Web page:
If more guidance makes minimally guided approaches more effective then why not use a fully guided approach? Won’t that be still more effective? It is an argument that plays out again in the book and one that offers little comfort to proponents of open-ended problem solving in high school maths classes.
But, Jordan Ellenberg:
The difference between the two pictures is the difference between linearity and nonlinearity, one of the central distinctions in mathematics…Mitchell’s reasoning is an example of false linearity—he’s assuming, without coming right out and saying so, that the course of prosperity is described by the line segment in the first picture, in which case Sweden stripping down its social infrastructure means we should do the same.
But as long as you believe there’s such a thing as too much welfare state and such a thing as too little, you know the linear picture is wrong. Some principle more complicated than “More government bad, less government good” is in effect. The generals who consulted Abraham Wald faced the same kind of situation: too little armor meant planes got shot down, too much meant the planes couldn’t fly. It’s not a question of whether adding more armor is good or bad; it could be either, depending on how heavily armored the planes are to start with. If there’s an optimal answer, it’s somewhere in the middle, and deviating from it in either direction is bad news.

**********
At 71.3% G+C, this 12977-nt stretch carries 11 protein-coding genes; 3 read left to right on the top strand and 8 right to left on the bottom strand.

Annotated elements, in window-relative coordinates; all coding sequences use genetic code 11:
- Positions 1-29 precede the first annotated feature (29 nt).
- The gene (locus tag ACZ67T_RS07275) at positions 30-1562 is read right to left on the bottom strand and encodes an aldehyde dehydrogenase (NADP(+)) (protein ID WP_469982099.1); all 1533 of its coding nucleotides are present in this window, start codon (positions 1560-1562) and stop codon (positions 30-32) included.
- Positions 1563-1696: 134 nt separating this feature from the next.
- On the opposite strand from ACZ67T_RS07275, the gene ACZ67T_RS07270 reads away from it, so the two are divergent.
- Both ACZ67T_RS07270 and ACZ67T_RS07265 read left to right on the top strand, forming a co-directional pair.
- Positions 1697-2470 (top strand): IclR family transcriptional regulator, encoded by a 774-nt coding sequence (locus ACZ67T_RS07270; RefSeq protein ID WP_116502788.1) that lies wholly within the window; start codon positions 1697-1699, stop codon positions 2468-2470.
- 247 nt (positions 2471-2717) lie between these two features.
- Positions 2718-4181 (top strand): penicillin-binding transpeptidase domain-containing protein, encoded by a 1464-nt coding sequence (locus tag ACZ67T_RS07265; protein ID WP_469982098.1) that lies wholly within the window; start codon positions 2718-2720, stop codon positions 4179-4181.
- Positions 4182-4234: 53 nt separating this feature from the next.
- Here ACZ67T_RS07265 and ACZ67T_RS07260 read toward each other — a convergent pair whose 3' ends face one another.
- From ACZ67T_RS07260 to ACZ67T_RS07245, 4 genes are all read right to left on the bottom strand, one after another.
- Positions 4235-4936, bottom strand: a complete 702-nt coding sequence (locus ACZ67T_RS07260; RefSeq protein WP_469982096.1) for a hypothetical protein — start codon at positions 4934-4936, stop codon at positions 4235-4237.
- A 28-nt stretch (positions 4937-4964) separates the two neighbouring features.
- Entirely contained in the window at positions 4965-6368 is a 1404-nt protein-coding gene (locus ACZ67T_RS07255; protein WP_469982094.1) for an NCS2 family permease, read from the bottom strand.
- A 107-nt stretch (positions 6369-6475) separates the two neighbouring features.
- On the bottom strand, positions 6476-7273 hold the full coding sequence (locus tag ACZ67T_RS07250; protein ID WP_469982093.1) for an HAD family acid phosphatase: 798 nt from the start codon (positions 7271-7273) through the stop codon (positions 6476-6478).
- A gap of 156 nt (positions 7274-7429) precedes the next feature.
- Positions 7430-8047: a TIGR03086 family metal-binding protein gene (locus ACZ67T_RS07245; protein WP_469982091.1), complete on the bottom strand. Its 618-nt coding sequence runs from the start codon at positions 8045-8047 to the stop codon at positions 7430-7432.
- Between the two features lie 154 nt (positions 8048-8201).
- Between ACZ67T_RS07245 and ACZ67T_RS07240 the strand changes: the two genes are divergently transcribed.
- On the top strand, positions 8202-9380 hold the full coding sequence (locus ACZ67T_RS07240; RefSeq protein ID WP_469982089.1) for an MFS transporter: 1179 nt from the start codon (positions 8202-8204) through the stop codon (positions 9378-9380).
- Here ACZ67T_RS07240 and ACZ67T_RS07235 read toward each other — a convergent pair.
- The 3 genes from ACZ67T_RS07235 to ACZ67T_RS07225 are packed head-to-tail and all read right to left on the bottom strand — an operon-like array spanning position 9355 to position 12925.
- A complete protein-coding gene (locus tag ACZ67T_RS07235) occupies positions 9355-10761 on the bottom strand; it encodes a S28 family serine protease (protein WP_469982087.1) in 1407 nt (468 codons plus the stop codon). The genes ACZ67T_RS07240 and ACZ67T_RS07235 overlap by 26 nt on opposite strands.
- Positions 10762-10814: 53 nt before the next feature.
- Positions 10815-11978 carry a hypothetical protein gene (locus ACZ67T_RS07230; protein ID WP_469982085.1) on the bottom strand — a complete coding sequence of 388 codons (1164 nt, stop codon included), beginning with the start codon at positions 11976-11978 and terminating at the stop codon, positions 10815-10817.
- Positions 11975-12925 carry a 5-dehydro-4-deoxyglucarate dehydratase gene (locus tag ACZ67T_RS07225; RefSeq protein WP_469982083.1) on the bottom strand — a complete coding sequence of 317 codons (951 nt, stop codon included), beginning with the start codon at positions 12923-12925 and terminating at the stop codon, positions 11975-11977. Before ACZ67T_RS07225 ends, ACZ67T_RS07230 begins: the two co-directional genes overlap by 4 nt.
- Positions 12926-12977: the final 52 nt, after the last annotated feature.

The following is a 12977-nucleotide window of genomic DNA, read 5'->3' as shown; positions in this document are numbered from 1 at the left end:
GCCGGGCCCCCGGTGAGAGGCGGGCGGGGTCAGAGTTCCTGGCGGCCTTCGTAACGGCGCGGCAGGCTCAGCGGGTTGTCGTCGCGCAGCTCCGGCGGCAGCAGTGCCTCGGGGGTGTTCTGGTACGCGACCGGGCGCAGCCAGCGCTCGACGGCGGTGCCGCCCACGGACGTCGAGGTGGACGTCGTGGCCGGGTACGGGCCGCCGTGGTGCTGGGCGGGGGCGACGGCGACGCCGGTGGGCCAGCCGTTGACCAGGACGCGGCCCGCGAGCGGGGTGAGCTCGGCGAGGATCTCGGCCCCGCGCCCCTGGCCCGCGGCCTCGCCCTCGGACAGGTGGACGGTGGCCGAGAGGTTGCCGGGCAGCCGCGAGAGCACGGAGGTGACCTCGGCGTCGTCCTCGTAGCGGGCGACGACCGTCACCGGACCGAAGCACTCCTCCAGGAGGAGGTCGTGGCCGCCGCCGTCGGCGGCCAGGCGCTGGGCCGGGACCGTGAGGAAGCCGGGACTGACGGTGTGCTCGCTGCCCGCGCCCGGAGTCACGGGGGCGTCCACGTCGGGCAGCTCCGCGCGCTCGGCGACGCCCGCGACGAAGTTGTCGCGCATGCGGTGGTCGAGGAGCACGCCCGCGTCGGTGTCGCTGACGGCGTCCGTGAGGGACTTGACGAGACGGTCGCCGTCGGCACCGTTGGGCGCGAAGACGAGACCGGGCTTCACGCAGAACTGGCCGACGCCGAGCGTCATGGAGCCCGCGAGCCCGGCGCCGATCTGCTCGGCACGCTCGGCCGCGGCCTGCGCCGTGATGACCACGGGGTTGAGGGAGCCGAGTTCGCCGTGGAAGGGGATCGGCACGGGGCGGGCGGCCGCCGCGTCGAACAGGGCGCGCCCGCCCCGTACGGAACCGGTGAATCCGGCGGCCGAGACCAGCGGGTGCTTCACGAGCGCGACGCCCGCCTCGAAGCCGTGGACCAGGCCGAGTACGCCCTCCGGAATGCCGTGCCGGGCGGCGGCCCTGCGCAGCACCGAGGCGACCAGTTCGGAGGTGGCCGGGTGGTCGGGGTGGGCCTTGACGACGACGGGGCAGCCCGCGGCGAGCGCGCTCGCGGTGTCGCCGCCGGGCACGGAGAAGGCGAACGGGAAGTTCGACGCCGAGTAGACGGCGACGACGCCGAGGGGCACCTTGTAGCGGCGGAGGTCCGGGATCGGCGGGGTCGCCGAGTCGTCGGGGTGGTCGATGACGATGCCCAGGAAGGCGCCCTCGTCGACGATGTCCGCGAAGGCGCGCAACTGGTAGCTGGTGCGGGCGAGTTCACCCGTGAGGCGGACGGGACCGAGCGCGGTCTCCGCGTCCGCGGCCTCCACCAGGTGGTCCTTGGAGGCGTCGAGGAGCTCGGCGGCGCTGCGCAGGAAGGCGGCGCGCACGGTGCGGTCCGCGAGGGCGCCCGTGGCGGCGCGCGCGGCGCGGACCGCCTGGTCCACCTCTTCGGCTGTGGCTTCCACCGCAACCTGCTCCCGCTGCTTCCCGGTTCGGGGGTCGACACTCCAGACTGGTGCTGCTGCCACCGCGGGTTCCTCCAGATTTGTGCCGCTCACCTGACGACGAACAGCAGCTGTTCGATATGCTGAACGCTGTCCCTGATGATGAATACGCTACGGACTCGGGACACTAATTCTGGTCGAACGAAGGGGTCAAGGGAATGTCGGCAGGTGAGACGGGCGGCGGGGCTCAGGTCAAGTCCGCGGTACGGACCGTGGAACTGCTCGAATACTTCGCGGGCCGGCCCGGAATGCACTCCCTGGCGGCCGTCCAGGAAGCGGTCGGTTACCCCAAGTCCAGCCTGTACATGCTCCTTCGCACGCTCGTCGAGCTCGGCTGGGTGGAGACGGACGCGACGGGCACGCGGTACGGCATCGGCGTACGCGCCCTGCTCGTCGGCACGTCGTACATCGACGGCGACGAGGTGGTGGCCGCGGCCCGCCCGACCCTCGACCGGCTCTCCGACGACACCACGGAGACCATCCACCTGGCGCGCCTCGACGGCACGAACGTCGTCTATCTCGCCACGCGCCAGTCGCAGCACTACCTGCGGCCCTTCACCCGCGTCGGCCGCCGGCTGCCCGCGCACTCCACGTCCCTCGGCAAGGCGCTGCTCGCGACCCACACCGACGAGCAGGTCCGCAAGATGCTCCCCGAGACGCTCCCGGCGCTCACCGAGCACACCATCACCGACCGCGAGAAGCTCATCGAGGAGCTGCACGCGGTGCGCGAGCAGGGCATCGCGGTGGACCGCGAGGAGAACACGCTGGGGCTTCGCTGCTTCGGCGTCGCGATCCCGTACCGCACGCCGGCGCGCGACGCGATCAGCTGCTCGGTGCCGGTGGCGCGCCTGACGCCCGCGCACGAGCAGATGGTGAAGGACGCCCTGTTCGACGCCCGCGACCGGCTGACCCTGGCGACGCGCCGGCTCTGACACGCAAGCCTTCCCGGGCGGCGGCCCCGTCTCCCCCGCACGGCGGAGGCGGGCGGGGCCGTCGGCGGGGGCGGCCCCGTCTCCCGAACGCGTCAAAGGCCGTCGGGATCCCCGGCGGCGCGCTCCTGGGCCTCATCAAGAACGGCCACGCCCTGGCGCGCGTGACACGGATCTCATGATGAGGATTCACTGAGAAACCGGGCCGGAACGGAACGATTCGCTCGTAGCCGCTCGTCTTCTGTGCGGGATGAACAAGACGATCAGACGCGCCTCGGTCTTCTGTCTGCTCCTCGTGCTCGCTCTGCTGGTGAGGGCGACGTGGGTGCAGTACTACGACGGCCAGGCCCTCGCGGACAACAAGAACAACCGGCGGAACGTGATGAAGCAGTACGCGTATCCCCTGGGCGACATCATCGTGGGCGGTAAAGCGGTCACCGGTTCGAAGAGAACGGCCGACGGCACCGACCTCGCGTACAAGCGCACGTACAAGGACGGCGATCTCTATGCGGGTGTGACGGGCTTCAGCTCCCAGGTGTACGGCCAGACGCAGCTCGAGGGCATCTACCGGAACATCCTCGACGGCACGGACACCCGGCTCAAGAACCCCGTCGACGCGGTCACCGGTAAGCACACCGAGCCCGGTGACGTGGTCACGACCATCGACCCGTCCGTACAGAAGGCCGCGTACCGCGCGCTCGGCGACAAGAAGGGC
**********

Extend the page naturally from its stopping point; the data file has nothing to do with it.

Also, John Sweller:
That is not to say that there are no disadvantages to the use of worked examples. A lack of training with genuine problem-solving tasks may have negative effects on learners’ motivation. A heavy use of worked examples can provide learners with stereotyped solution patterns that may inhibit the generation of new, creative solutions to problems.
Greg’s argument is, “If a bit is good, isn’t a lot better?” But this sort of falsely linear thinking isn’t compelling, no matter what you think about direct instruction.